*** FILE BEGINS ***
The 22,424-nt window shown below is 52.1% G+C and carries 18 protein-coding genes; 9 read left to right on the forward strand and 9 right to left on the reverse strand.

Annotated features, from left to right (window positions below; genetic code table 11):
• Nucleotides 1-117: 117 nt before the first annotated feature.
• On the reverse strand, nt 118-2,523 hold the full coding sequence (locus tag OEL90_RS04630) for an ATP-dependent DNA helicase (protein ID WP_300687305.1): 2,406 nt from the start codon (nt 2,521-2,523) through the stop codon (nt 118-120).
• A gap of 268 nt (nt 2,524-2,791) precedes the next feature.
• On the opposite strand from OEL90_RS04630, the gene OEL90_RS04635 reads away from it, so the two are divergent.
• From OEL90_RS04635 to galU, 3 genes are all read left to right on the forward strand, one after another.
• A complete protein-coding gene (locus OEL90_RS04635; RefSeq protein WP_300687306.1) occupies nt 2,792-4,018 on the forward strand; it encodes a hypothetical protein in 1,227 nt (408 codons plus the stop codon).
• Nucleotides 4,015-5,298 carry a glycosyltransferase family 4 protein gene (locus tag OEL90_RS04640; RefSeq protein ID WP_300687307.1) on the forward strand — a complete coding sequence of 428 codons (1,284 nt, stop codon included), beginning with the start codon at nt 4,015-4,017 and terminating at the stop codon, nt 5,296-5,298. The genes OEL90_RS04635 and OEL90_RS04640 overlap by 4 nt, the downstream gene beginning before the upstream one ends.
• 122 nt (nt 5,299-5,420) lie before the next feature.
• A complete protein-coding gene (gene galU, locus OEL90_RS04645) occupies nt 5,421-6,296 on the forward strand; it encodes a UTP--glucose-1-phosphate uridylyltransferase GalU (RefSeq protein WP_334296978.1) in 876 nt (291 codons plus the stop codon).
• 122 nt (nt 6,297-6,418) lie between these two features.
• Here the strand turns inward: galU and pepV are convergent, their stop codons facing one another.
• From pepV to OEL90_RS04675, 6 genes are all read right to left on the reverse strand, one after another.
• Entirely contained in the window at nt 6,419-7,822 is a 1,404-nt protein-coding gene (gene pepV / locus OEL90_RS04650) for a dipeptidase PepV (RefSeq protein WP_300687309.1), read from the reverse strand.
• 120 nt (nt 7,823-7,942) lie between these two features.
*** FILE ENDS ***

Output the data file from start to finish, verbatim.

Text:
The 22,424-nt window shown below is 52.1% G+C and carries 18 protein-coding genes; 9 read left to right on the forward strand and 9 right to left on the reverse strand.

Annotated features, from left to right (window positions below; genetic code table 11):
• Nucleotides 1-117: 117 nt before the first annotated feature.
• On the reverse strand, nt 118-2,523 hold the full coding sequence (locus tag OEL90_RS04630) for an ATP-dependent DNA helicase (protein ID WP_300687305.1): 2,406 nt from the start codon (nt 2,521-2,523) through the stop codon (nt 118-120).
• A gap of 268 nt (nt 2,524-2,791) precedes the next feature.
• On the opposite strand from OEL90_RS04630, the gene OEL90_RS04635 reads away from it, so the two are divergent.
• From OEL90_RS04635 to galU, 3 genes are all read left to right on the forward strand, one after another.
• A complete protein-coding gene (locus OEL90_RS04635; RefSeq protein WP_300687306.1) occupies nt 2,792-4,018 on the forward strand; it encodes a hypothetical protein in 1,227 nt (408 codons plus the stop codon).
• Nucleotides 4,015-5,298 carry a glycosyltransferase family 4 protein gene (locus tag OEL90_RS04640; RefSeq protein ID WP_300687307.1) on the forward strand — a complete coding sequence of 428 codons (1,284 nt, stop codon included), beginning with the start codon at nt 4,015-4,017 and terminating at the stop codon, nt 5,296-5,298. The genes OEL90_RS04635 and OEL90_RS04640 overlap by 4 nt, the downstream gene beginning before the upstream one ends.
• 122 nt (nt 5,299-5,420) lie before the next feature.
• A complete protein-coding gene (gene galU, locus OEL90_RS04645) occupies nt 5,421-6,296 on the forward strand; it encodes a UTP--glucose-1-phosphate uridylyltransferase GalU (RefSeq protein WP_334296978.1) in 876 nt (291 codons plus the stop codon).
• 122 nt (nt 6,297-6,418) lie between these two features.
• Here the strand turns inward: galU and pepV are convergent, their stop codons facing one another.
• From pepV to OEL90_RS04675, 6 genes are all read right to left on the reverse strand, one after another.
• Entirely contained in the window at nt 6,419-7,822 is a 1,404-nt protein-coding gene (gene pepV / locus OEL90_RS04650) for a dipeptidase PepV (RefSeq protein WP_300687309.1), read from the reverse strand.
• 120 nt (nt 7,823-7,942) lie between these two features.